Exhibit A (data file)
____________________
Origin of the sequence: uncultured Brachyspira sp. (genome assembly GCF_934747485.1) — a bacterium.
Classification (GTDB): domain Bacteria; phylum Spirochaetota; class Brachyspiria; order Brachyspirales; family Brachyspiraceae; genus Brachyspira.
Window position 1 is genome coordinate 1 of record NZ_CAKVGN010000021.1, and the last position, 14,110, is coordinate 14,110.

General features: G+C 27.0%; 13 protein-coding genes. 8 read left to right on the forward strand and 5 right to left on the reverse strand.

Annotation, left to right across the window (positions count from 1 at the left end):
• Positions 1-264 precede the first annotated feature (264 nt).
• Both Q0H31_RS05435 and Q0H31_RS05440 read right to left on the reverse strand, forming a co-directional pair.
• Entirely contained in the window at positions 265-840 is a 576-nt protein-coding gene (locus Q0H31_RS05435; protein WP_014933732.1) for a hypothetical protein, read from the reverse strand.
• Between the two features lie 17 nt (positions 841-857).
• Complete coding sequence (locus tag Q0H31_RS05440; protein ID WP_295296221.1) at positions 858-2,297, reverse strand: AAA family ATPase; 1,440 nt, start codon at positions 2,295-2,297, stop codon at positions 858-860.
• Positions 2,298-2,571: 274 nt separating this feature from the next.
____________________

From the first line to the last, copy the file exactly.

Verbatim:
Origin of the sequence: uncultured Brachyspira sp. (genome assembly GCF_934747485.1) — a bacterium.
Classification (GTDB): domain Bacteria; phylum Spirochaetota; class Brachyspiria; order Brachyspirales; family Brachyspiraceae; genus Brachyspira.
Window position 1 is genome coordinate 1 of record NZ_CAKVGN010000021.1, and the last position, 14,110, is coordinate 14,110.

General features: G+C 27.0%; 13 protein-coding genes. 8 read left to right on the forward strand and 5 right to left on the reverse strand.

Annotation, left to right across the window (positions count from 1 at the left end):
• Positions 1-264 precede the first annotated feature (264 nt).
• Both Q0H31_RS05435 and Q0H31_RS05440 read right to left on the reverse strand, forming a co-directional pair.
• Entirely contained in the window at positions 265-840 is a 576-nt protein-coding gene (locus Q0H31_RS05435; protein WP_014933732.1) for a hypothetical protein, read from the reverse strand.
• Between the two features lie 17 nt (positions 841-857).
• Complete coding sequence (locus tag Q0H31_RS05440; protein ID WP_295296221.1) at positions 858-2,297, reverse strand: AAA family ATPase; 1,440 nt, start codon at positions 2,295-2,297, stop codon at positions 858-860.
• Positions 2,298-2,571: 274 nt separating this feature from the next.